Elmer himself explained to the reporter how he backlifted huge weights, adding rocks to a platform in his backyard “until the weight is 4,200 pounds. How often do I lift that? O, sometimes three or four times a day and sometimes not for a week. It all depends; if I need exercise I try it and if visitors come along and won’t believe I can do it, I just show them.”

The final paragraph in John Fair’s article in the Journal of Physical Culture helps to provide a better perspective for understanding the real Paul Bunyan of Voluntown.

Obscurity of time (a century ago) and place (rural Connecticut) dictates that Elmer Bitgood will remain an enigma and that the search for the man behind the legend will be unending. But it is a mystique, rather than reality, and the desire of an embodiment of our childhood dreams, that provides so much appeal to the legend of Elmer Bitgood. Far more perhaps than the truth itself, it expands our appreciation of human potential. Most important, such tales are fun to contemplate and add immensely to the rich lore of the iron game.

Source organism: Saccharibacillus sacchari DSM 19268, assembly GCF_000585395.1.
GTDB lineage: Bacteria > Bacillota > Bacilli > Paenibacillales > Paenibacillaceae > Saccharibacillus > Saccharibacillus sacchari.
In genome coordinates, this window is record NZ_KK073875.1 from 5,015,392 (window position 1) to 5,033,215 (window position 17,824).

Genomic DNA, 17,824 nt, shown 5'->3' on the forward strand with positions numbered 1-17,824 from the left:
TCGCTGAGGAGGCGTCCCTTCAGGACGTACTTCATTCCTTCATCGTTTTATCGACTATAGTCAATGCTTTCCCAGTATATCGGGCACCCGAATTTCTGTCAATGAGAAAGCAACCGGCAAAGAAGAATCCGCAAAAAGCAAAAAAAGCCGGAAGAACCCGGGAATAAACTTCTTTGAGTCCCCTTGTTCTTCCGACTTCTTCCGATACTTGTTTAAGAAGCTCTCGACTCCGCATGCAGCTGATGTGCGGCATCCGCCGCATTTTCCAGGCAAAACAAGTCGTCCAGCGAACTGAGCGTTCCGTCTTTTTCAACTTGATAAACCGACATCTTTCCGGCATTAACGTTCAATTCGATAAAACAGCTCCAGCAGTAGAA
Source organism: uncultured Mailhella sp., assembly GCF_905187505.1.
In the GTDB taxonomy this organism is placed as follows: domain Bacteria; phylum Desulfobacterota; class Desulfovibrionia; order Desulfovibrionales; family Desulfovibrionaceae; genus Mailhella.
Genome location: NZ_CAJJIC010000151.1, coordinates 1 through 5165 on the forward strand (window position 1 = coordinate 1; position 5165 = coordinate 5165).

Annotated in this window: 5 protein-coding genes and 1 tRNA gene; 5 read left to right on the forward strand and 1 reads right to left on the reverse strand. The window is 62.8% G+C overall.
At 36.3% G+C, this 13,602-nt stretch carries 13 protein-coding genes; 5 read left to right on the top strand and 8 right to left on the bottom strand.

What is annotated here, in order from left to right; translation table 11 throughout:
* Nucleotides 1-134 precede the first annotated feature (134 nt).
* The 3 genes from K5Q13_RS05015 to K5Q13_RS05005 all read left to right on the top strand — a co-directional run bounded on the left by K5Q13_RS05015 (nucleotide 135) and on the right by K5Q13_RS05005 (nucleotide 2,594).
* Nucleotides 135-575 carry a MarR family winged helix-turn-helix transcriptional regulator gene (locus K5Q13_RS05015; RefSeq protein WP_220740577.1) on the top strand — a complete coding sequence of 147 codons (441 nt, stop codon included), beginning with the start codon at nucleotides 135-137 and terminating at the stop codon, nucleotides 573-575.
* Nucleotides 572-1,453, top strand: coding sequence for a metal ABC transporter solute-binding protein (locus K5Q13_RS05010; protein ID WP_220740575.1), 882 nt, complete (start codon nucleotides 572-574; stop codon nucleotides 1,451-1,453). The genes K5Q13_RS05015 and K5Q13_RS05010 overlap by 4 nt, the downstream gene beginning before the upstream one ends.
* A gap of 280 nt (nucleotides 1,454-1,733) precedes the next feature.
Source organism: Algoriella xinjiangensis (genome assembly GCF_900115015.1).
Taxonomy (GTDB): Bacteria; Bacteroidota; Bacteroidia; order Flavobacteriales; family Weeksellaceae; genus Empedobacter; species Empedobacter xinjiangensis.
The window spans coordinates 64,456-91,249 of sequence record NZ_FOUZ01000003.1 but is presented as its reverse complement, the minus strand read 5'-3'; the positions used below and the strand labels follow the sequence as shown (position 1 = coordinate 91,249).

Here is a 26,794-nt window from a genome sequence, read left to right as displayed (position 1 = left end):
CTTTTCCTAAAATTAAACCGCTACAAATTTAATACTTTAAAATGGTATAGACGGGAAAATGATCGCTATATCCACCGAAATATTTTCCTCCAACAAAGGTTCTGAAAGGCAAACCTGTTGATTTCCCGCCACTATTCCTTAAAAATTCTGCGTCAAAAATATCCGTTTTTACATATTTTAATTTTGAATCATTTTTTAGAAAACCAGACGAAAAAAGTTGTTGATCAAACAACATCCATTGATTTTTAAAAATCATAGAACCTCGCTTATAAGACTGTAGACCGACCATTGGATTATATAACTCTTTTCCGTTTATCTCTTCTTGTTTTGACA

We live in a remarkable region called The Last Green Valley National Heritage Corridor. So many fascinating people have gone before us that helped define what makes this region so special and unique. I hope you will join us as we care for their stories, enjoy their retelling, and pass them on to the next generation.

Bill Reid is the Chief Ranger of The Last Green Valley National Heritage Corridor and has lived in the region for more than 30 years. He can be reached at bill@tlgv.org.